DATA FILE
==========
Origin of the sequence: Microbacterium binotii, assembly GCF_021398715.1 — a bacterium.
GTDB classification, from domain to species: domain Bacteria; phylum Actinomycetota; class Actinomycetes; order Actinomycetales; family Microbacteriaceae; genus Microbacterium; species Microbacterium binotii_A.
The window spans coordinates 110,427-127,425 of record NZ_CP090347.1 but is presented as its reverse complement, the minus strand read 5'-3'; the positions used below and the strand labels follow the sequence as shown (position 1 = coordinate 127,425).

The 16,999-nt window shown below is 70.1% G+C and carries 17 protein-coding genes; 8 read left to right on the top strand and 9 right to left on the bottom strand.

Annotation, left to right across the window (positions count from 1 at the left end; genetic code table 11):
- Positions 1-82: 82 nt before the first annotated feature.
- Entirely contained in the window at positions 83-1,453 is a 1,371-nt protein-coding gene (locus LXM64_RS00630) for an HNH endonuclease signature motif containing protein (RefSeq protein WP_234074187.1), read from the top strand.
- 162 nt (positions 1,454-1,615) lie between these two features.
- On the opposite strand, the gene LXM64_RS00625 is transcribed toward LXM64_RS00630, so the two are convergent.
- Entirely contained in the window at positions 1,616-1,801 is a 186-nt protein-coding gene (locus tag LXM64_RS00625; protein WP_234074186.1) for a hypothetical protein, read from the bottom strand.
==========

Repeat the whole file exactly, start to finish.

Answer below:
Origin of the sequence: Microbacterium binotii, assembly GCF_021398715.1 — a bacterium.
GTDB classification, from domain to species: domain Bacteria; phylum Actinomycetota; class Actinomycetes; order Actinomycetales; family Microbacteriaceae; genus Microbacterium; species Microbacterium binotii_A.
The window spans coordinates 110,427-127,425 of record NZ_CP090347.1 but is presented as its reverse complement, the minus strand read 5'-3'; the positions used below and the strand labels follow the sequence as shown (position 1 = coordinate 127,425).

The 16,999-nt window shown below is 70.1% G+C and carries 17 protein-coding genes; 8 read left to right on the top strand and 9 right to left on the bottom strand.

Annotation, left to right across the window (positions count from 1 at the left end; genetic code table 11):
- Positions 1-82: 82 nt before the first annotated feature.
- Entirely contained in the window at positions 83-1,453 is a 1,371-nt protein-coding gene (locus LXM64_RS00630) for an HNH endonuclease signature motif containing protein (RefSeq protein WP_234074187.1), read from the top strand.
- 162 nt (positions 1,454-1,615) lie between these two features.
- On the opposite strand, the gene LXM64_RS00625 is transcribed toward LXM64_RS00630, so the two are convergent.
- Entirely contained in the window at positions 1,616-1,801 is a 186-nt protein-coding gene (locus tag LXM64_RS00625; protein WP_234074186.1) for a hypothetical protein, read from the bottom strand.